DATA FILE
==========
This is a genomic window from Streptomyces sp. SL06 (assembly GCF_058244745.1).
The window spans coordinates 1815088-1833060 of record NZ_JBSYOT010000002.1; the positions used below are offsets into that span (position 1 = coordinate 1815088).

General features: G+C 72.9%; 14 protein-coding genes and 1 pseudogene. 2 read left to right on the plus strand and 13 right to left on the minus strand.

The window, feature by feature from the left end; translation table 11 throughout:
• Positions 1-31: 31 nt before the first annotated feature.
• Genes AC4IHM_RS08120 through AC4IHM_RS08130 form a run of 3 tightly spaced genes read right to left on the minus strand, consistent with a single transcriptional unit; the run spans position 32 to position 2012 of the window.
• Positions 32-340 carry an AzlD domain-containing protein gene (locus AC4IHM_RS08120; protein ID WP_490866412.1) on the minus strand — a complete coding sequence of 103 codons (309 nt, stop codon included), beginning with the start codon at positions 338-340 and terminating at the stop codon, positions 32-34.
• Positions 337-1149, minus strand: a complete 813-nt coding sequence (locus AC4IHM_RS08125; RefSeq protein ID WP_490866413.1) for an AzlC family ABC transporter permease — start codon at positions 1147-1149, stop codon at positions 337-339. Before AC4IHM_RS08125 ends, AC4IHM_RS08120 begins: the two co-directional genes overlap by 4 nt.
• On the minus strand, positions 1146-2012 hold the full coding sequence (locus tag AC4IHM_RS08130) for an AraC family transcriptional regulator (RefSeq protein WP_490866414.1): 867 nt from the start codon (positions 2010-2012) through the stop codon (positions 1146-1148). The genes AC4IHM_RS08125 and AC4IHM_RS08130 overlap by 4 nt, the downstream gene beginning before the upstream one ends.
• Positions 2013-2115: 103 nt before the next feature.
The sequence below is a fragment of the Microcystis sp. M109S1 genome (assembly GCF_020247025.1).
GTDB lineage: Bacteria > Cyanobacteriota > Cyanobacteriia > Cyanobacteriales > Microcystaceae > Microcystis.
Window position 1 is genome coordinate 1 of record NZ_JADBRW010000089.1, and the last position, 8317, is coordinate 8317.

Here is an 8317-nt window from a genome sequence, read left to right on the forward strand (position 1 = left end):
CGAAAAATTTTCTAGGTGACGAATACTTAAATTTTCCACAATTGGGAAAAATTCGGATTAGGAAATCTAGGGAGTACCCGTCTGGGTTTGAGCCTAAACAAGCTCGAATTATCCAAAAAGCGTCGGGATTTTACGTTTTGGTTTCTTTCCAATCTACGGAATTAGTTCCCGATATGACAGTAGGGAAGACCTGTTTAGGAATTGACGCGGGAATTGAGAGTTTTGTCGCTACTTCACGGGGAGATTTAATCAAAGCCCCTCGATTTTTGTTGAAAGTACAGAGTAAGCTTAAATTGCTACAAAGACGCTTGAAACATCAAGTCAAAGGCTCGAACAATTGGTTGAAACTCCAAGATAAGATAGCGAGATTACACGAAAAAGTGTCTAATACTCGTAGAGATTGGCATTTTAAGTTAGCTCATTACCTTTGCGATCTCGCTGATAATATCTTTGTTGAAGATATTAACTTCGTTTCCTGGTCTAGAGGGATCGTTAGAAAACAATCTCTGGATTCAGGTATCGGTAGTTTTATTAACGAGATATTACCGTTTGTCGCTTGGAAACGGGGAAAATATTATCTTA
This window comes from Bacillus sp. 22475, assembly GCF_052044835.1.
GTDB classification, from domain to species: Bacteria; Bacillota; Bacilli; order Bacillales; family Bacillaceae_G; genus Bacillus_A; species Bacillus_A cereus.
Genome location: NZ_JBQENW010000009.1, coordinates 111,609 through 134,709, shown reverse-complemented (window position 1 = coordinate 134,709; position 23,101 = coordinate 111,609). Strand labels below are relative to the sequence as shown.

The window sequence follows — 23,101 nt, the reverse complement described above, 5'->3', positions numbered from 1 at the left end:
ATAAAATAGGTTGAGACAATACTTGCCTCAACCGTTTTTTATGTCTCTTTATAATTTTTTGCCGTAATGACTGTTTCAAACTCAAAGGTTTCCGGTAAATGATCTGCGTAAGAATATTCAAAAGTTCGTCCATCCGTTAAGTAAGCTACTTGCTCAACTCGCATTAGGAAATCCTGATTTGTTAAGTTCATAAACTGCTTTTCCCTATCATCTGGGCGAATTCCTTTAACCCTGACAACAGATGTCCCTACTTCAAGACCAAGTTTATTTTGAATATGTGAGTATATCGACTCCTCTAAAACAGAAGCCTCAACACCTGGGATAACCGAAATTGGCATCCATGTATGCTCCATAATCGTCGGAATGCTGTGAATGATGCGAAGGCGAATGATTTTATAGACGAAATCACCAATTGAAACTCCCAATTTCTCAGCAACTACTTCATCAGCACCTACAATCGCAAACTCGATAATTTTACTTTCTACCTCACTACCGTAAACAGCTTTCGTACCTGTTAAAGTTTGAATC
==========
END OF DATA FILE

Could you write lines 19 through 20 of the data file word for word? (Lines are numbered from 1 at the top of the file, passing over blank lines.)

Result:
The window sequence follows — 23,101 nt, the reverse complement described above, 5'->3', positions numbered from 1 at the left end:
ATAAAATAGGTTGAGACAATACTTGCCTCAACCGTTTTTTATGTCTCTTTATAATTTTTTGCCGTAATGACTGTTTCAAACTCAAAGGTTTCCGGTAAATGATCTGCGTAAGAATATTCAAAAGTTCGTCCATCCGTTAAGTAAGCTACTTGCTCAACTCGCATTAGGAAATCCTGATTTGTTAAGTTCATAAACTGCTTTTCCCTATCATCTGGGCGAATTCCTTTAACCCTGACAACAGATGTCCCTACTTCAAGACCAAGTTTATTTTGAATATGTGAGTATATCGACTCCTCTAAAACAGAAGCCTCAACACCTGGGATAACCGAAATTGGCATCCATGTATGCTCCATAATCGTCGGAATGCTGTGAATGATGCGAAGGCGAATGATTTTATAGACGAAATCACCAATTGAAACTCCCAATTTCTCAGCAACTACTTCATCAGCACCTACAATCGCAAACTCGATAATTTTACTTTCTACCTCACTACCGTAAACAGCTTTCGTACCTGTTAAAGTTTGAATC